As for Wanda, in the comics she's been through constant changes depending on who was writing her and when. She's a mutant. No, she's a witch. No, she's a Nexus Being! She's bad, she's good. She's a mass murderer. No she's not! She's crazy, she's sane. She uses chaos magic. There's no such thing as chaos magic! Oops, yes there is! Chaos magic is just like any other type of mystical energy. No, it's linked to the evil being Chthon so it's bad! No, it's not! Poor Wanda has been through the wringer in the comics. The MCU simplified it all down to this: She had hex powers that gave her the ability to manipulate people's minds and the physical world. She didn't understand where those powers came from. Her abilities got amplified by exposure to an Infinity Stone, so then she could manipulate reality on an even larger scale and did things that sometimes had bad, unintended consequences. She is prone to reacting emotionally. She had a breakdown. A knowledgeable witch came along who was educated enough in magic to see that Wanda was unknowingly using chaos magic. That witch tried to steal Wanda's powers but got her ass kicked, and Wanda took the book of dark magic that explains her powers and left to go study on her own. It's very possible that this is going to be the only explanation for Wanda's magic in the movies that the MCU will provide. I think it's sufficient to serve as the foundation for future MCU stories about Wanda.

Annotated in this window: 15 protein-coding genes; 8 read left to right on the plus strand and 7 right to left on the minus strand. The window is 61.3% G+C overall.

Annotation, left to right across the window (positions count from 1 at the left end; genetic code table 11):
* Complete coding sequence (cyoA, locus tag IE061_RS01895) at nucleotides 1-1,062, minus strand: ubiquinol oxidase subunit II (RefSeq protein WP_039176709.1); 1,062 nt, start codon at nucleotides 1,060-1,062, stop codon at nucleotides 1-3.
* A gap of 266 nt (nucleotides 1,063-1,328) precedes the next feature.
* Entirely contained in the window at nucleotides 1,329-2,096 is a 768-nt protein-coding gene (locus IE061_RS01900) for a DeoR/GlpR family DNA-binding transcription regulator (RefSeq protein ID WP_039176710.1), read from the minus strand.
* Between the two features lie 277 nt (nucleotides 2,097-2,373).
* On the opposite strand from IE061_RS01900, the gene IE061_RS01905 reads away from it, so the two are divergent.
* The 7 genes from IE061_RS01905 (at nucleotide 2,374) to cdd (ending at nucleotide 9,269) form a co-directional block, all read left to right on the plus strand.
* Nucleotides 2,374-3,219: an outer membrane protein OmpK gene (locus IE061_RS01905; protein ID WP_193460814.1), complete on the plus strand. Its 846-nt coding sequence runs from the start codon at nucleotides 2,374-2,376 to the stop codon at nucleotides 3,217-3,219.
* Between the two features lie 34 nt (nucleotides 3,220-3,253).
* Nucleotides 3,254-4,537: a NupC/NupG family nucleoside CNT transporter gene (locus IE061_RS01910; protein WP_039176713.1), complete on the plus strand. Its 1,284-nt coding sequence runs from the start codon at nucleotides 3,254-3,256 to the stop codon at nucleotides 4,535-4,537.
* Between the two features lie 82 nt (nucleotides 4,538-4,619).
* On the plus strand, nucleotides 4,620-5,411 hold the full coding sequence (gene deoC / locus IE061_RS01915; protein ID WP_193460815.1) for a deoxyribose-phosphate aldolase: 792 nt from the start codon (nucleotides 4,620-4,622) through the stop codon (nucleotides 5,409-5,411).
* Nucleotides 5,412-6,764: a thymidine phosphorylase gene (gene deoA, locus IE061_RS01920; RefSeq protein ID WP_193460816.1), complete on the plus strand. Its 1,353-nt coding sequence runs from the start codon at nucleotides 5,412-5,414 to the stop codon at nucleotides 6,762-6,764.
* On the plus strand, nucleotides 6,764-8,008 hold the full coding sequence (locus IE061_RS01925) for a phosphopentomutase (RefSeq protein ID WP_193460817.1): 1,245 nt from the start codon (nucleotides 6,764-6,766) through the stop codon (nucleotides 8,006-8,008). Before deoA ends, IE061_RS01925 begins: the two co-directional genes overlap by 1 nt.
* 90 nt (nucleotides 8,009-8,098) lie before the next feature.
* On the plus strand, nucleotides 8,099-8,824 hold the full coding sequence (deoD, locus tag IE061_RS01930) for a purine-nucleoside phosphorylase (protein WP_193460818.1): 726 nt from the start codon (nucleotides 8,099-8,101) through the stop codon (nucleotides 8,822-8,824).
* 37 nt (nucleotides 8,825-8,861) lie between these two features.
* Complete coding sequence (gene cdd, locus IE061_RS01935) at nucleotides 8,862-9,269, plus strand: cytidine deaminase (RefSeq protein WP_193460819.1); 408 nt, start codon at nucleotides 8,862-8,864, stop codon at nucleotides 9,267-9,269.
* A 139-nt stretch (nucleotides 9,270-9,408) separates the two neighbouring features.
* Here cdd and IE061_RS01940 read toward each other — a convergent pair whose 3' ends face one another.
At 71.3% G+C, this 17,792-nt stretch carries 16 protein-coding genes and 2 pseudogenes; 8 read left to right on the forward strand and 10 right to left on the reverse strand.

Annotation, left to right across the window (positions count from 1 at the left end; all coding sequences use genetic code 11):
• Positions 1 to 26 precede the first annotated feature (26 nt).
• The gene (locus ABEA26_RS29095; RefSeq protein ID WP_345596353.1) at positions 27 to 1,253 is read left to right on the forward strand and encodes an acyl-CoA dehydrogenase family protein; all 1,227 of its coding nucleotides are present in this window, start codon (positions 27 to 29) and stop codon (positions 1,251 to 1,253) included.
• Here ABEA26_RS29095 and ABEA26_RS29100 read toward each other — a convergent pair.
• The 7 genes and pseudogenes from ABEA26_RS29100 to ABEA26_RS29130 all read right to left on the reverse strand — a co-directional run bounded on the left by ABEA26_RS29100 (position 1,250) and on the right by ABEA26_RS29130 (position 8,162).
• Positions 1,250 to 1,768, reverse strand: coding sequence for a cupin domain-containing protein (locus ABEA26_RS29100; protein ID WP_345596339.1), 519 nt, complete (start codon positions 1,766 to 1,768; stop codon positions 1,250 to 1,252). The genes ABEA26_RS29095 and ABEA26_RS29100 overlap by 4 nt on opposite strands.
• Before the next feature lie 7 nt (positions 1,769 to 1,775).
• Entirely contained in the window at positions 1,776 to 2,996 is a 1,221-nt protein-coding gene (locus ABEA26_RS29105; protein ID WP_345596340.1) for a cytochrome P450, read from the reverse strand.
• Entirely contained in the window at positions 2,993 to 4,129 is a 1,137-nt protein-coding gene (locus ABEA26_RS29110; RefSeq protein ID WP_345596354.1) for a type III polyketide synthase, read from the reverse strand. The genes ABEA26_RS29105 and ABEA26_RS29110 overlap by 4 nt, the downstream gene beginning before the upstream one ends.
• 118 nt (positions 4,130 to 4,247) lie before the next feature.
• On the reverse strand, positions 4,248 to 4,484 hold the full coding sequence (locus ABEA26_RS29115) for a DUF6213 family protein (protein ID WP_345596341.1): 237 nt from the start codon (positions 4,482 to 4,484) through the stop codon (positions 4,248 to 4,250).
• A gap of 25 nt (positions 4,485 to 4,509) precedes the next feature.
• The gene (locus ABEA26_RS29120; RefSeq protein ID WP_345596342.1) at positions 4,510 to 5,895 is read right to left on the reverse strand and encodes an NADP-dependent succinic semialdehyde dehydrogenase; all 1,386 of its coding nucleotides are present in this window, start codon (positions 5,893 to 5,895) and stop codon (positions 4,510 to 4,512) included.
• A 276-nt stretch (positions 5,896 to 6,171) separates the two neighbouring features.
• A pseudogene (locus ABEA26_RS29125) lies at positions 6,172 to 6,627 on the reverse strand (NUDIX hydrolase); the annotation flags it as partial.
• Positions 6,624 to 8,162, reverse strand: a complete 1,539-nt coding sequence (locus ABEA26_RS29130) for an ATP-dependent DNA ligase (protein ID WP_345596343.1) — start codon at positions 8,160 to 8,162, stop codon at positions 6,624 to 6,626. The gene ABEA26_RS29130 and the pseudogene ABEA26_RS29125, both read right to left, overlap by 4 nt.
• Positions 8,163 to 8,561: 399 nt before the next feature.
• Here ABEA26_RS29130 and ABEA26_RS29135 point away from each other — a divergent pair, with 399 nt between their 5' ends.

That's a really REALLY easy to understand and follow explanation wen it comes to how the MCU is dealing with Strange's and Wanda's magic in their movies and shows. It makes absolute and total sense to me. You certainly have an amazing knack for distilling and describing magic in a way that even folks who aren't familiar with it can understand (people such as myself). Thank you so much for sharing these words with us. One thing, I think the movies will have to address is how Billy and Tommy came to exist. Wanda created Vision by executing an extremely challenging yoga pose. Billy and Tommy came into the world via Wanda's you know what.